Suited and re­booted

A quiet evo­lu­tion (not rev­o­lu­tion) is tak­ing place at the house of dun­hill with the hir­ing of Cre­ative Di­rec­tor, Mark We­ston. We trav­elled to Lon­don, to pho­to­graph vet­eran ac­tor, Hu Bing, in his cap­sule col­lec­tion for the Fall/ Win­ter ’17 sea­son, as well

Esquire (Singapore) - - Brand Story -

Esquire: We would like to know more about the in­spi­ra­tion be­hind the cap­sule col­lec­tion. What can you share with us? Mark We­ston: It was ac­tu­ally born from a prag­matic point of view. For me, it was im­por­tant to look around [the brand] and see what sorts of things already ex­isted, and if there was any­thing missing. I also wanted to bring a new point of view to dun­hill.

As a de­signer, I’ve ad­mired dun­hill for many years, and al­ways kept an eye on what’s hap­pen­ing. But it felt a lit­tle nos­tal­gic, a lit­tle for­got­ten, so the col­lec­tion is about adding a cer­tain sen­si­bil­ity and ver­sa­til­ity, and mak­ing the brand rel­e­vant. I found my­self think­ing, okay, well, what’s missing in the com­pany? Great coats, down coats and beau­ti­ful knitwear. But we also didn’t have any ten­nis shoes or sneak­ers which ev­ery guy wears in some shape or form th­ese days.

It was more about the phi­los­o­phy than the theme, and set­ting the lan­guage by look­ing at the right con­struc­tion, pro­por­tions and de­tails. I wanted to make sure that the col­lec­tion still felt Bri­tish and had pieces that you would just love to wear.

Esquire: There isn’t much in­for­ma­tion about you on­line. Could we ask what made you want to be­come a fash­ion de­signer? Mark We­ston: You won’t see, or find out much about me on­line be­cause that’s some­thing de­lib­er­ate on my part. As a rel­a­tively pri­vate per­son, I’ve al­ways felt that what I con­trib­uted as a de­signer to the brands that I’ve worked for was more im­por­tant than who I am.

Per­son­ally, I never thought I’d be a fash­ion de­signer, or to be more ac­cu­rate, a menswear de­signer. I’ve al­ways been in­ter­ested in style, but, for me, it was about sim­plic­ity and ease. It wasn’t about be­ing showy, as I didn’t feel I had to com­mu­ni­cate in an ob­vi­ous way.

I thought I was go­ing to en­ter the graphics in­dus­try, but that changed when I went to col­lege to do a foun­da­tion course, which fo­cused on a dif­fer­ent dis­ci­pline ev­ery week. I re­alised quite quickly that I didn’t like where the graphics in­dus­try was headed. I had a very in­spir­ing tu­tor for fash­ion tex­tiles who gave me a dif­fer­ent un­der­stand­ing of what fash­ion re­ally meant, and in­tro­duced me to de­sign­ers and their work. It was then that I re­alised I had an affin­ity for it, be­cause fash­ion can be so­phis­ti­cated and quiet too. An­other thing that I found re­ally ap­peal­ing was that I dis­cov­ered you can do very sim­ple things with menswear yet have a point of view and an in­ten­tion. So that’s what un­der­pins my think­ing and, in fact, my ca­reer. Esquire: Do you feel there’s a con­trast be­tween keep­ing up with trends ver­sus cre­at­ing beau­ti­ful, time­less pieces? Mark We­ston: There is a con­trast, and that’s why dun­hill is still rel­e­vant. There’s a great David Hicks quote: “Style is not what you do but how you do it.” It’s about hav­ing new­ness; we will be in­tro­duc­ing evo­lu­tions in each of the ar­eas that we of­fer. Whether it is ready-to-wear or ac­ces­sories, it’ll be about how we put ev­ery­thing to­gether to give our­selves a voice each sea­son— if you were to call it that.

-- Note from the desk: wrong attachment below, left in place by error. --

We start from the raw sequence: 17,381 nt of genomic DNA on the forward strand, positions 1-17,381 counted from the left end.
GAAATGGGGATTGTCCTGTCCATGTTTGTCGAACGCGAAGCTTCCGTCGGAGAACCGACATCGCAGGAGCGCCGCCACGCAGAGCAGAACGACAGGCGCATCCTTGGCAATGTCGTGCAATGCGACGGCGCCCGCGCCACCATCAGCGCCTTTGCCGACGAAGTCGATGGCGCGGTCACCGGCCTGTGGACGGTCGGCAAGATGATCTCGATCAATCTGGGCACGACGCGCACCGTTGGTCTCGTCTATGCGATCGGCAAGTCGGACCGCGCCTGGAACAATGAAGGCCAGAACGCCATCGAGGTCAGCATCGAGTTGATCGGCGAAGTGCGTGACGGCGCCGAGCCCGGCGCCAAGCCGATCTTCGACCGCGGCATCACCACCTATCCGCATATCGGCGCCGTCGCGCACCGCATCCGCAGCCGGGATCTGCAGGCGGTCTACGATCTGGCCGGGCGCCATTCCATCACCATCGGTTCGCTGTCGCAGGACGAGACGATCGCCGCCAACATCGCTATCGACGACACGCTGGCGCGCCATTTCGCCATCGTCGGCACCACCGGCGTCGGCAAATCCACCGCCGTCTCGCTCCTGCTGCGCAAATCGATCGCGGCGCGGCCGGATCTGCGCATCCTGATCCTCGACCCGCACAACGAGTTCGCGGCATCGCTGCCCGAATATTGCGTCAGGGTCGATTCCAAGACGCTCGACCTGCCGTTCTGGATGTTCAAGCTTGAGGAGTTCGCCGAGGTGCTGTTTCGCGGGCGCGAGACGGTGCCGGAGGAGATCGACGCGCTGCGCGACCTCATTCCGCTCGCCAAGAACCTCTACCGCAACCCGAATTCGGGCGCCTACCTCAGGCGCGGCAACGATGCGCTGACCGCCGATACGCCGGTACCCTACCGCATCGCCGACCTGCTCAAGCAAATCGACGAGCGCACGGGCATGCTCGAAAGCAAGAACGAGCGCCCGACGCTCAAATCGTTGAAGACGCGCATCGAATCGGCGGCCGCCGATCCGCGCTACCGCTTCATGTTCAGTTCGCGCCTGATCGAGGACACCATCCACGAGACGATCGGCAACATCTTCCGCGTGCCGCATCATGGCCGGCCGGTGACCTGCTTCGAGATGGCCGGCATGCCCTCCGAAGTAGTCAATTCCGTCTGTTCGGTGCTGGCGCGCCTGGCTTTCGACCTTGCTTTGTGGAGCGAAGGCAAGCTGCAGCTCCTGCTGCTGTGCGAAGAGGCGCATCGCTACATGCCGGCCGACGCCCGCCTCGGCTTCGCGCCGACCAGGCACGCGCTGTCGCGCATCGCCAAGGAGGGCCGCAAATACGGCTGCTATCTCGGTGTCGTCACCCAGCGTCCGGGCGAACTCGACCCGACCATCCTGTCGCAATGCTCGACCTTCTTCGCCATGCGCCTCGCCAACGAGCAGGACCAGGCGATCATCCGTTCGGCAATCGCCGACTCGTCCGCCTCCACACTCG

The im­por­tant thing for me is mak­ing sure we have in­ter­est­ing propo­si­tions and a nar­ra­tive through­out the year; that when prod­ucts come into the store, they are suit­able for that time of the year. I think we need to be mind­ful of be­ing in the mo­ment where cus­tomers can buy some­thing straight­away, and not think: “It’s sum­mer. I want to buy a cool pair of san­dals or shorts, but can only find fall/win­ter clothes.” You need to strike a bal­ance that en­sures there’s ex­cite­ment and things that in­spire yet are also prac­ti­cal, easy and im­me­di­ate.

That’s why the SS’18 col­lec­tion will drop in batches. This is us try­ing to tar­get what our cus­tomers would want dur­ing a par­tic­u­lar time, and un­der­stand­ing the flow of the year, and not try­ing to think too much about sea­sons.

Newspapers in English

Newspapers from Singapore

© PressReader. All rights reserved.